• The 1985 TV movie A Bunny's Tale, starring Kirstie Alley, was based on writer and future feminist leader Gloria Steinem's 1963 article for Huntington Hartford's Show magazine, a critical account of her time working as a Playboy Bunny at the New York Playboy Club.
  • The 2000 TV movie, A Tale of Two Bunnies (aka Price of Beauty) starring Marina Black and Julie Condra, tells the story of two girls who try out as Playboy Bunnies in 1961.
  • In the James Bond film Diamonds Are Forever (1971), Bond replaces his wallet with that of the recently killed diamond smuggler Peter Franks to confuse his contact, Tiffany Case. When she opens the wallet she finds Bond's Playboy Club Member Card, which she uses to identify the man on the floor.
  • The film, Hefner: An Unauthorized Biography, includes leotard-wearing women being trained as hostesses in a Playboy Club.[24]
  • In Mad Men Season 4, episode 10 ("Hands and Knees"), Lane Pryce (who is a member) takes his father and Don Draper to dinner at the Playboy Club in New York City and introduces them to his "chocolate bunny" girlfriend, Toni.
  • In season one, episode two of Swingtown, the characters visit the Playboy Club.
  • September 2011 saw the premiere of NBC's The Playboy Club, a television series focusing on the employees and patrons of the first Playboy Club, located in Chicago. A competitive 10:00 PM Monday slot contributed to low ratings and led to the show's cancellation on October 4, 2011. [25]


  1. ^
  2. ^ The Wall Street Journal. November 22, 2010 
  3. ^ "Playboy Club Cancun Brings Exciting Nightlife and Gaming to One". Bloomberg. 
  4. ^ "Most Popular E-mail Newsletter". USA Today. June 4, 2012. 
  5. ^
  6. ^
  7. ^ "Lucky Rabbit Party Pit Playboy Poker Room". The Commerce Casino. Retrieved 23 July 2015. 
  8. ^ "Playboy Club 40th Anniversary Celebration". 1960-02-29. Retrieved 2012-11-07. 
  9. ^ "Luxury Hotels Mayfair, 45 Park Lane, Hotels Hyde Park London". Retrieved 2012-11-07. 
  10. ^ "Playboy Club Opens in Las Vegas". 
  11. ^ "Playboy Club at Las Vegas' Palms Casino Closes". USA Today. June 4, 2012. Retrieved June 4, 2012.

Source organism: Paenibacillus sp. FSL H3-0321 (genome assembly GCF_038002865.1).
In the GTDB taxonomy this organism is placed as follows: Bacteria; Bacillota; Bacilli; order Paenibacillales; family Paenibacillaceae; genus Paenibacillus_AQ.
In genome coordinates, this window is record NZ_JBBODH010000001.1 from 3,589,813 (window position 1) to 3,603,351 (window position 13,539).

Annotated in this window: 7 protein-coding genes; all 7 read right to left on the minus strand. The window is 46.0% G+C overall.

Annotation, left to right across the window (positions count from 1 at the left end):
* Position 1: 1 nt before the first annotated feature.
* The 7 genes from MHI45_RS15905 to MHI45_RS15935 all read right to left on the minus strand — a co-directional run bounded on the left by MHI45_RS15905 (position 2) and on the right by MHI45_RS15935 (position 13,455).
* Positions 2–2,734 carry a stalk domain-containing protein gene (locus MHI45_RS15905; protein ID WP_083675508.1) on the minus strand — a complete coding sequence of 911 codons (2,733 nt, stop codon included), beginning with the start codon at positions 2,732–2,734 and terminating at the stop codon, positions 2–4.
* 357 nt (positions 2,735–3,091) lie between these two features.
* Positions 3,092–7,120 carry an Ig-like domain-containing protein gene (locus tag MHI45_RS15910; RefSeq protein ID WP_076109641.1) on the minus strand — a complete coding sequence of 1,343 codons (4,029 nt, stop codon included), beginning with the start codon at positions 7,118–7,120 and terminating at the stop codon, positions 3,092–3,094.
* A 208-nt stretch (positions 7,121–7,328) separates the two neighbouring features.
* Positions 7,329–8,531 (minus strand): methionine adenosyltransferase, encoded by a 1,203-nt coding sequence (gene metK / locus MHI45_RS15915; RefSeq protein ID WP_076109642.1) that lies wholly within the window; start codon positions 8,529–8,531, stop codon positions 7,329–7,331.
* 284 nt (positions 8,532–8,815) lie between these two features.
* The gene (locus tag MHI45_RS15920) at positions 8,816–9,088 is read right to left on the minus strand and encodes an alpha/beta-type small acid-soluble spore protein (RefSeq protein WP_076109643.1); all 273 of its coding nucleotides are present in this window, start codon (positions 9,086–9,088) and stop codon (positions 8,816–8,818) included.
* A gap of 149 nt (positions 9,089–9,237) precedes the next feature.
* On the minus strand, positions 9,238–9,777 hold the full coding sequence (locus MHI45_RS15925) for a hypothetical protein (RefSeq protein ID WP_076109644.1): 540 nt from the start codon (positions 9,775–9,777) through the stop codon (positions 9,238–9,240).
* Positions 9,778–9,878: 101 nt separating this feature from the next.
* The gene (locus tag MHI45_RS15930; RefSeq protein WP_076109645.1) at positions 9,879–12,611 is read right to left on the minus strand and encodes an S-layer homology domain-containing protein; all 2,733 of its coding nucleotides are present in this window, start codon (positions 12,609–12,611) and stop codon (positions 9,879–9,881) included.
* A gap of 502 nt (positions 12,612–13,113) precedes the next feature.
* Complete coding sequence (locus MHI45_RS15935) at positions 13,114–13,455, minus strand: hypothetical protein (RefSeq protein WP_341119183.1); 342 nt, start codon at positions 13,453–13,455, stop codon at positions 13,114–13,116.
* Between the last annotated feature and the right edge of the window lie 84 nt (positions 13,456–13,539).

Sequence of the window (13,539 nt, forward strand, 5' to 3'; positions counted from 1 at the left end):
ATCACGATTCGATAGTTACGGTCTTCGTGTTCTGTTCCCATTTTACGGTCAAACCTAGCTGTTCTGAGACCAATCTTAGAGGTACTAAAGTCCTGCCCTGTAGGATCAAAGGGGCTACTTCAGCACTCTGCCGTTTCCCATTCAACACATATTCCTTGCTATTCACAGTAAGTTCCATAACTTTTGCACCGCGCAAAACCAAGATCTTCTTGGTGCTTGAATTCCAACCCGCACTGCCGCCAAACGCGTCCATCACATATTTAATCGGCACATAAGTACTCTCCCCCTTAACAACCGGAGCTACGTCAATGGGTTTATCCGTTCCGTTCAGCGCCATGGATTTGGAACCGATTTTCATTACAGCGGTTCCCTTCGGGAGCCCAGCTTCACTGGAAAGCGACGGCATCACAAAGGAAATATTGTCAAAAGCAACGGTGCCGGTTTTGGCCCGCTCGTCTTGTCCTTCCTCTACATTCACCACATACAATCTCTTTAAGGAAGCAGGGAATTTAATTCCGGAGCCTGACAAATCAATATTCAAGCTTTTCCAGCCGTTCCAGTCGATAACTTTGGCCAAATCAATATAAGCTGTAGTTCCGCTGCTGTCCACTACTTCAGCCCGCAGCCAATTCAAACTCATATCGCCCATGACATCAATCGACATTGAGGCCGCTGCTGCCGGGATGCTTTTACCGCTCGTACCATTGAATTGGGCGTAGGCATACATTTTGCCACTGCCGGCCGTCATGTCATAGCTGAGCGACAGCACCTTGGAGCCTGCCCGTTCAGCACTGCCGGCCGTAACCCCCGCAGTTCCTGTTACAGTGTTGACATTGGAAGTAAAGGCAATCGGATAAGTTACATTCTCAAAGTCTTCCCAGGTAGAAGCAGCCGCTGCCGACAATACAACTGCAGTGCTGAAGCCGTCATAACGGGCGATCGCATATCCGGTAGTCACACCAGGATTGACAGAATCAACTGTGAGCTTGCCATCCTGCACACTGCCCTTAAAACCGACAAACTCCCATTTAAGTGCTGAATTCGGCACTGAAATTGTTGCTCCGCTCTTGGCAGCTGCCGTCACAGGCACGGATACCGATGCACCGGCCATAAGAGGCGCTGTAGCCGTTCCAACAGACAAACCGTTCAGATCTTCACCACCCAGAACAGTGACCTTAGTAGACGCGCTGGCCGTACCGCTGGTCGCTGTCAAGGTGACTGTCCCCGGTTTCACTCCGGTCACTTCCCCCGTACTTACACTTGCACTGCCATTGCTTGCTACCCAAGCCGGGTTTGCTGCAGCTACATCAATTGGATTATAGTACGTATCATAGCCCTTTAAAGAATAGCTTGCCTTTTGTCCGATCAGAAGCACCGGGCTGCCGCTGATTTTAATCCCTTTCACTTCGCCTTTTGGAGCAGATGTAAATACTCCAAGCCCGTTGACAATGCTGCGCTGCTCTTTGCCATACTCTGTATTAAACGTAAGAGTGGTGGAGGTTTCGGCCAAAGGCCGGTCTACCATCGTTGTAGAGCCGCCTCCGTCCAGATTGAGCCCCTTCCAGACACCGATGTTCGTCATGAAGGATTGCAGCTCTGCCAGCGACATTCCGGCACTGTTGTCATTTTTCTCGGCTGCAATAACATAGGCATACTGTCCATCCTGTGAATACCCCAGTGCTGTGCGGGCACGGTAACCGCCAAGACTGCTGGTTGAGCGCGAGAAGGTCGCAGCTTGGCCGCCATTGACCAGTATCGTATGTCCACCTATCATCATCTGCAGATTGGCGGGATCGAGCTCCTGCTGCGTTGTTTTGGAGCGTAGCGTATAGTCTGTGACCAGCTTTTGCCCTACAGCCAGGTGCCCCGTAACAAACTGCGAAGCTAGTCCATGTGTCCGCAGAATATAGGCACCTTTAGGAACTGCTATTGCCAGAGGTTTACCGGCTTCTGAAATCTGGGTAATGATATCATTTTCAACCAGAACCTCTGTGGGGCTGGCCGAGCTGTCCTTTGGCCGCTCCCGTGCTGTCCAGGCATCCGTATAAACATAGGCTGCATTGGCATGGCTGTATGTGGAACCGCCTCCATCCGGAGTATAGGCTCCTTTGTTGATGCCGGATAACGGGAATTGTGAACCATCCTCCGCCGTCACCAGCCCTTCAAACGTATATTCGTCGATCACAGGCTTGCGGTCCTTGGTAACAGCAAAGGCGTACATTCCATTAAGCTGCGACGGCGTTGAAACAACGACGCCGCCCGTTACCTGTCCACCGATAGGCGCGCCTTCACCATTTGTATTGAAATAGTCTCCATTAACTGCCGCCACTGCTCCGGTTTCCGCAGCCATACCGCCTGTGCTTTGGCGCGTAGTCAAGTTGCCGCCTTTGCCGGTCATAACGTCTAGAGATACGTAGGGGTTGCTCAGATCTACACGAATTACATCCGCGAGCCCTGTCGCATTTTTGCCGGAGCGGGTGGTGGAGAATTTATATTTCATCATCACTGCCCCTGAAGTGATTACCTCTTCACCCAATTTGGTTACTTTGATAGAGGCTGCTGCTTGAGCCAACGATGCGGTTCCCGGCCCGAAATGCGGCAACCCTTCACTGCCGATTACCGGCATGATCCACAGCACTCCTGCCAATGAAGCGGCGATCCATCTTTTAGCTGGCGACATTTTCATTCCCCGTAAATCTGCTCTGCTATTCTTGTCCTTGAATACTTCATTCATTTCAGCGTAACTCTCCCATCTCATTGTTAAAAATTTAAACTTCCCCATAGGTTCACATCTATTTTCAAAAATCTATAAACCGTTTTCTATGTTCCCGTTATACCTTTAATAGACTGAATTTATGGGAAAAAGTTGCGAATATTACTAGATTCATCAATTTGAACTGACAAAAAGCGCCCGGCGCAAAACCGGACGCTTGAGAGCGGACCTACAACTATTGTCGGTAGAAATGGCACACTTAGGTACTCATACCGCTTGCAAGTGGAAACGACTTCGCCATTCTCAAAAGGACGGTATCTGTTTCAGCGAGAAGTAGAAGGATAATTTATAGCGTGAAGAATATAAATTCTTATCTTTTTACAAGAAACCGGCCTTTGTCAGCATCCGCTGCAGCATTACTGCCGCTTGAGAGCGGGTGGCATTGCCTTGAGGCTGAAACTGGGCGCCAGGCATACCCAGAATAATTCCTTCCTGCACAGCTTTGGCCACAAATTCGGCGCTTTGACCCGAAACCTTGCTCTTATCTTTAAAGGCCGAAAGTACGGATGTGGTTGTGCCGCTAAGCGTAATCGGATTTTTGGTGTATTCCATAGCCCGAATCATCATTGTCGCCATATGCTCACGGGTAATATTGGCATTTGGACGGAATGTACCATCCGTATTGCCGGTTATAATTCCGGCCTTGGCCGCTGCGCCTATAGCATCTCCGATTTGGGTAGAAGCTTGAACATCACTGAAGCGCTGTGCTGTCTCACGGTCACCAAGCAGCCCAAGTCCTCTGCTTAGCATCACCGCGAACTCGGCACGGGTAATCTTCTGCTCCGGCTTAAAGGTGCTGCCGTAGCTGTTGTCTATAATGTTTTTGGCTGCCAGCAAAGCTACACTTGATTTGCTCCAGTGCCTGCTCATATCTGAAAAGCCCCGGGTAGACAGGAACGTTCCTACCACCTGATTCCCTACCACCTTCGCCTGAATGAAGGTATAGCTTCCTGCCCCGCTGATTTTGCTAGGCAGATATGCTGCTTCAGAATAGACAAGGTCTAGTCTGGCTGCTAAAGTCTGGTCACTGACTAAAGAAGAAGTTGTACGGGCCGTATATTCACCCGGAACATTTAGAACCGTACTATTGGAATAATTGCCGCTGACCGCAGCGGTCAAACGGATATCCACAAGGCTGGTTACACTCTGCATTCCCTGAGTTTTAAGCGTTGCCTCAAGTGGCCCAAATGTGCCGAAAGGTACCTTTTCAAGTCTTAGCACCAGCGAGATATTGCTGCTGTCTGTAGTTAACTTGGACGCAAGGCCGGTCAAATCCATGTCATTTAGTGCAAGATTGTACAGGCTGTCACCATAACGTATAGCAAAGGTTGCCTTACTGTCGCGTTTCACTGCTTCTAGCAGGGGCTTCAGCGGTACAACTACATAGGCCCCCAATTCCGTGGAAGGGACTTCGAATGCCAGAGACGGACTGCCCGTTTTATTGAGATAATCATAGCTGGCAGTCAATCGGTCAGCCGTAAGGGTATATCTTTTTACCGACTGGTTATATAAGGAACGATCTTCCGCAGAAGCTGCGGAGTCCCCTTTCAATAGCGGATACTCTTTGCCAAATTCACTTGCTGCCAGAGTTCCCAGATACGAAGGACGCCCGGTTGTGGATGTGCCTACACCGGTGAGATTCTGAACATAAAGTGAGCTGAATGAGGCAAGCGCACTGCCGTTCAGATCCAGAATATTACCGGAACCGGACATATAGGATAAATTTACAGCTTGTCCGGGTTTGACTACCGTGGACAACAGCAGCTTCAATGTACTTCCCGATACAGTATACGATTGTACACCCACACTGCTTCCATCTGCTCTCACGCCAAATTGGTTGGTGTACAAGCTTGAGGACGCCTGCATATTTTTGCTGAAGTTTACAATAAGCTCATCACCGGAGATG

12. ^ "Playboy Club Sands Macao Bunny Auditions In Sydney". 
  13. ^ "New Playboy club to open in London". The Daily Telegraph. October 19, 2010. 
  14. ^ Milton Bayer. "Exclusive Members' Club with Casino, Cocktails, Playboy Bunny Hosts and more". Playboy Club London. Retrieved 2012-11-07. 
  15. ^ "Playboy bounces back into London". UK Construction magazine. 13 October 2011. 
  16. ^ "Playboy Club London – The Bunny Ears return". The Handbook. May 12, 2011. 
  17. ^ "India to get First Playboy Club in Goa".  
  18. ^ "Playboy's first India club rejected in Goa". BBC News. April 16, 2013. 
  19. ^ "Playboy denied licence to open beach club in India's party state of Goa". The Guardian. Associated Press. 16 April 2013. Retrieved 9 October 2014. 
  20. ^ Vasant, Khushita (November 2, 2012). "Bunny Hop: Playboy Comes to India".  
  21. ^ "India gets ready for first Playboy club, with bunnies".  
  22. ^ "India Gets Ready for First Playboy Club".  
  23. ^ "The Playboy Show" at the Internet Movie Database
  24. ^ "Hefner:Unauthorized" at the Internet Movie Database
  25. ^ "The Playboy Club".  

External links

  • The Playboy Club Bunny Manual (July 1969)
  • The Playboy Club London Review
This article was sourced from Creative Commons Attribution-ShareAlike License; additional terms may apply. World Heritage Encyclopedia content is assembled from numerous content providers, Open Access Publishing, and in compliance with The Fair Access to Science and Technology Research Act (FASTR), Wikimedia Foundation, Inc., Public Library of Science, The Encyclopedia of Life, Open Book Publishers (OBP), PubMed, U.S. National Library of Medicine, National Center for Biotechnology Information, U.S. National Library of Medicine, National Institutes of Health (NIH), U.S. Department of Health & Human Services, and, which sources content from all federal, state, local, tribal, and territorial government publication portals (.gov, .mil, .edu). Funding for and content contributors is made possible from the U.S. Congress, E-Government Act of 2002.
Crowd sourced content that is contributed to World Heritage Encyclopedia is peer reviewed and edited by our editorial staff to ensure quality scholarly research articles.
By using this site, you agree to the Terms of Use and Privacy Policy. World Heritage Encyclopedia™ is a registered trademark of the World Public Library Association, a non-profit organization.

Copyright © World Library Foundation. All rights reserved. eBooks from Project Gutenberg are sponsored by the World Library Foundation,
a 501c(4) Member's Support Non-Profit Organization, and is NOT affiliated with any governmental agency or department.